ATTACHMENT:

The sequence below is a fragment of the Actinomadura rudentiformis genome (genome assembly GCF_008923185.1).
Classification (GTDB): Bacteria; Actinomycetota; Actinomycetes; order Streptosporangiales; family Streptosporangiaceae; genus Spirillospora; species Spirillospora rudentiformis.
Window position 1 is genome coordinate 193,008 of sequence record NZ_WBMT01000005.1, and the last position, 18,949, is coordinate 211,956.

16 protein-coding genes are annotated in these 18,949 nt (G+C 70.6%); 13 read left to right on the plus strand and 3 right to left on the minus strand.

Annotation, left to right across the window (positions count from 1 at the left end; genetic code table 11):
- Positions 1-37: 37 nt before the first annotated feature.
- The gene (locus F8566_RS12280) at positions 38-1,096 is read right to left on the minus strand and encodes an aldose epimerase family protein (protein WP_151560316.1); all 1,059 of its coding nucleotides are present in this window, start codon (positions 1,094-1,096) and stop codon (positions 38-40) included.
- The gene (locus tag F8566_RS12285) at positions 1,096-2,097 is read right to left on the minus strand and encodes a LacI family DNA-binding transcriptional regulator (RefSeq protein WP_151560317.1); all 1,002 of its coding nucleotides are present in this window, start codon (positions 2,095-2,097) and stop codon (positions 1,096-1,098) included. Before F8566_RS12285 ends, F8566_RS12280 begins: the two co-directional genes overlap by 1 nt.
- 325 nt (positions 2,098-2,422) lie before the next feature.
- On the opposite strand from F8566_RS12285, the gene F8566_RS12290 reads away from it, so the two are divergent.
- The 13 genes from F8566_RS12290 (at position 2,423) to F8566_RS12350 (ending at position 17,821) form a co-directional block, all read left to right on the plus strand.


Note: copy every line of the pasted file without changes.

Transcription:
The sequence below is a fragment of the Actinomadura rudentiformis genome (genome assembly GCF_008923185.1).
Classification (GTDB): Bacteria; Actinomycetota; Actinomycetes; order Streptosporangiales; family Streptosporangiaceae; genus Spirillospora; species Spirillospora rudentiformis.
Window position 1 is genome coordinate 193,008 of sequence record NZ_WBMT01000005.1, and the last position, 18,949, is coordinate 211,956.

16 protein-coding genes are annotated in these 18,949 nt (G+C 70.6%); 13 read left to right on the plus strand and 3 right to left on the minus strand.

Annotation, left to right across the window (positions count from 1 at the left end; genetic code table 11):
- Positions 1-37: 37 nt before the first annotated feature.
- The gene (locus F8566_RS12280) at positions 38-1,096 is read right to left on the minus strand and encodes an aldose epimerase family protein (protein WP_151560316.1); all 1,059 of its coding nucleotides are present in this window, start codon (positions 1,094-1,096) and stop codon (positions 38-40) included.
- The gene (locus tag F8566_RS12285) at positions 1,096-2,097 is read right to left on the minus strand and encodes a LacI family DNA-binding transcriptional regulator (RefSeq protein WP_151560317.1); all 1,002 of its coding nucleotides are present in this window, start codon (positions 2,095-2,097) and stop codon (positions 1,096-1,098) included. Before F8566_RS12285 ends, F8566_RS12280 begins: the two co-directional genes overlap by 1 nt.
- 325 nt (positions 2,098-2,422) lie before the next feature.
- On the opposite strand from F8566_RS12285, the gene F8566_RS12290 reads away from it, so the two are divergent.
- The 13 genes from F8566_RS12290 (at position 2,423) to F8566_RS12350 (ending at position 17,821) form a co-directional block, all read left to right on the plus strand.